Wednesday, May 29, 2013

Spring and New Quilts: Busting Out All Over

Spring is a challenge for quilters who are also gardeners, because this lovely season presents new chores along with its joys.

One of the joys is this Harlequin Honeysuckle, Lonicera Sempervirens Harlequin, purchased through a gift from my West Hartford neighbors on the death of my sister, Jeanne, at age 58 from complications of a heart transplant.  Jeanne's personality shared equal parts vitality, drama, humor, and hysteria, and so I chose this honeysuckle because its exuberantly variegated leaves and multicolored flowers remind me of her.

One of the chores presented by this softest of seasons is maintaining the plantings and recording the progress of the garden across the weeks.  For example, the beautiful purple pansies in the top image are nearing the end of their service as spring annuals, and will soon be replaced.  Meanwhile, the summer annuals are waiting in the wings until I have a chance to pay attention to them.

Time for gardening is a little short right now.  I've been getting ready for a couple of quilt shows.  For example, I spent a few weeks creating the two pieces below.

Spring Rain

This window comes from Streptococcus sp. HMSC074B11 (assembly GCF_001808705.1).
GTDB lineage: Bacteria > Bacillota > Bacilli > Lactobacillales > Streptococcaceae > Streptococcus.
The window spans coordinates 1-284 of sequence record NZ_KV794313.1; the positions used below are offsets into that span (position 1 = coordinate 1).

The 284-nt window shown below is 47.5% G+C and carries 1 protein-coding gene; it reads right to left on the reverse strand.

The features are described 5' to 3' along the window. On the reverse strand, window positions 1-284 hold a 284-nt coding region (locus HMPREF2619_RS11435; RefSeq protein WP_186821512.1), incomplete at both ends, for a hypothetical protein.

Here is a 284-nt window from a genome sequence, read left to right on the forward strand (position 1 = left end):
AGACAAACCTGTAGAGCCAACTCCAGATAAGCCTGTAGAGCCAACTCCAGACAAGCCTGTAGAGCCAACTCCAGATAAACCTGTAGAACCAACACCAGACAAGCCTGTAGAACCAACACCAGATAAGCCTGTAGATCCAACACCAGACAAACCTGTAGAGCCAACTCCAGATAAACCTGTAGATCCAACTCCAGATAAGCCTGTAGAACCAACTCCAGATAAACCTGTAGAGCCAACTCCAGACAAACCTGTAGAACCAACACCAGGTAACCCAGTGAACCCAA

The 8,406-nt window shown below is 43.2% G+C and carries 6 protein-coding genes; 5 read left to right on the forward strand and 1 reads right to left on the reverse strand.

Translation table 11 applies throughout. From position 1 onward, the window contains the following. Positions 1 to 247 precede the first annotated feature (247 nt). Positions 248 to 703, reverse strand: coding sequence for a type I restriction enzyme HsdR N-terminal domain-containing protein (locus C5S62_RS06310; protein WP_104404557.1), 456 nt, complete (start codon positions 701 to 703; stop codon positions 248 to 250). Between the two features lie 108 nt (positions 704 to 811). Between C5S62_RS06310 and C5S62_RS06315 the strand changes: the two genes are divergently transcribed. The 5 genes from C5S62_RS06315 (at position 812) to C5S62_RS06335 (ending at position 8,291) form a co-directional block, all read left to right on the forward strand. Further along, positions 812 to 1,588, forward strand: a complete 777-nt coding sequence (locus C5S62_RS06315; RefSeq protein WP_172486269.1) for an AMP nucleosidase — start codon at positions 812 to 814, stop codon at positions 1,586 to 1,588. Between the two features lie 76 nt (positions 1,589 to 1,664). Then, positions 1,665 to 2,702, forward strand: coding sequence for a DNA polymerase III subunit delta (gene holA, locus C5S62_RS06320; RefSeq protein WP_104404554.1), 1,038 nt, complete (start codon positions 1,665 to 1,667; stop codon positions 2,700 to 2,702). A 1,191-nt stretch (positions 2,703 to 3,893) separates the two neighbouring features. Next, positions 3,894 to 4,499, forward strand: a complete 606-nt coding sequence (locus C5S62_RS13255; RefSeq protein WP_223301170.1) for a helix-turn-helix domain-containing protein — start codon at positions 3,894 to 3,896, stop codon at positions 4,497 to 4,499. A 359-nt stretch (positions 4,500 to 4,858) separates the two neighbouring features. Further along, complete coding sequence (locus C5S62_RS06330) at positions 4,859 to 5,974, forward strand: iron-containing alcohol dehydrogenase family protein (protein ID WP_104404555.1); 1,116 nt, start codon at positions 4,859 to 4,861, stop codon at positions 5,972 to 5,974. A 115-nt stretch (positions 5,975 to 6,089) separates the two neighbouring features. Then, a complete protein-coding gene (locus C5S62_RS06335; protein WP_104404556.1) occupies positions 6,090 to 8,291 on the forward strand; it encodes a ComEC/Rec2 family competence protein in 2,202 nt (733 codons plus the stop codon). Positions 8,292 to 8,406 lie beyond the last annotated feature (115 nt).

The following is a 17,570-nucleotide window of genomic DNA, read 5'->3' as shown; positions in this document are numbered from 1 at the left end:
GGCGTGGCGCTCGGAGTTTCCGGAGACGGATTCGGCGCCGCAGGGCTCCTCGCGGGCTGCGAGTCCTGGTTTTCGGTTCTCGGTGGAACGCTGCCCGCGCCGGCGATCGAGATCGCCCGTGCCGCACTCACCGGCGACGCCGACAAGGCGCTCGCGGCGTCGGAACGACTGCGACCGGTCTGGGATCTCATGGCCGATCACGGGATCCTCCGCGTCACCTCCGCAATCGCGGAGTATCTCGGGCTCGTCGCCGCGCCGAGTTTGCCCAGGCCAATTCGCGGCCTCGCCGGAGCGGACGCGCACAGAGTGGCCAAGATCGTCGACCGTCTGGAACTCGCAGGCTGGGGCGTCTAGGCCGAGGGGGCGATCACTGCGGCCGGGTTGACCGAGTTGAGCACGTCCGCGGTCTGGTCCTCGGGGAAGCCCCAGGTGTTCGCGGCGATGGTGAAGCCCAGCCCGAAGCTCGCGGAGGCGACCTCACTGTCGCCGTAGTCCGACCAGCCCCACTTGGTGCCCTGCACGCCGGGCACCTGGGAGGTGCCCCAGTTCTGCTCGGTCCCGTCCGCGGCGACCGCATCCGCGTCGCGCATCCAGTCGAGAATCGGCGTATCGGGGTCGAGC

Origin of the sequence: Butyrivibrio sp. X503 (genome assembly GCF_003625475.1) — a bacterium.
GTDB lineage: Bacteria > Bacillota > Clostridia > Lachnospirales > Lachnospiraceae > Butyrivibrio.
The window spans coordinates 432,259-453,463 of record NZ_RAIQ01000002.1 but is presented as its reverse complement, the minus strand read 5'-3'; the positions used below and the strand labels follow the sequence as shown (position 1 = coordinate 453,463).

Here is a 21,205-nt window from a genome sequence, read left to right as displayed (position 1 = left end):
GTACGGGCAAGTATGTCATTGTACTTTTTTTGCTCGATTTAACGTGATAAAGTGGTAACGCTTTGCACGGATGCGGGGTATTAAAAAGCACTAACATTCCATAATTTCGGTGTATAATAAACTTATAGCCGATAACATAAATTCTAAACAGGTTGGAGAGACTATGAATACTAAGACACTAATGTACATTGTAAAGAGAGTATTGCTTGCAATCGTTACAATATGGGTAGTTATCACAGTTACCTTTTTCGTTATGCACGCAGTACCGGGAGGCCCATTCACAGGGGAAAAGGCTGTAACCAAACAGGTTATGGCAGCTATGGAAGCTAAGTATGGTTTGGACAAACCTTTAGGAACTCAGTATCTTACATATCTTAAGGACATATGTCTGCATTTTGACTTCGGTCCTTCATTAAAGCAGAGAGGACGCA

Frost and Flame
These two quilts were created for entry into a show to which I was invited by my friend, quilter EdJohnetta Miller, to be held at Hartford's Charter Oak Cultural Center.  They're both convergence quilts, constructed according to a technique created and named by quilter Ricky Tims.

Then too, I'm also getting ready for an upcoming show at Stamford's Bartlett Arboretum, along with my friends from the Connecticut Fiber Arts Collective.  More, much more, about that show later, but meanwhile, the creation goes on: Here are Queen Anne's Lace and Secrets of the Cabbage Patch, both created for that show, which will be hung on Friday May 31:

Queen Anne's Lace is constructed from my own hand-painted fabric and stenciled with acrylic craft paint.  Along the right side are photos of a field of Queen Anne's Lace in full bloom.
"What is a weed?  A plant whose virtues have never been discovered."--Ralph Waldo Emerson

Secrets of the Cabbage Patch consists of 9 log cabin squares, each embellished with a knitted cabbage, and under each cabbage, well, a secret.

Can you guess the secret?  Do you see a little foot peeking out?

So, I'm loving every minute of this season and its exhilarating set of challenges for quilters who also garden.

1 comment:

  1. Congratulations Diane - you are on a tear!!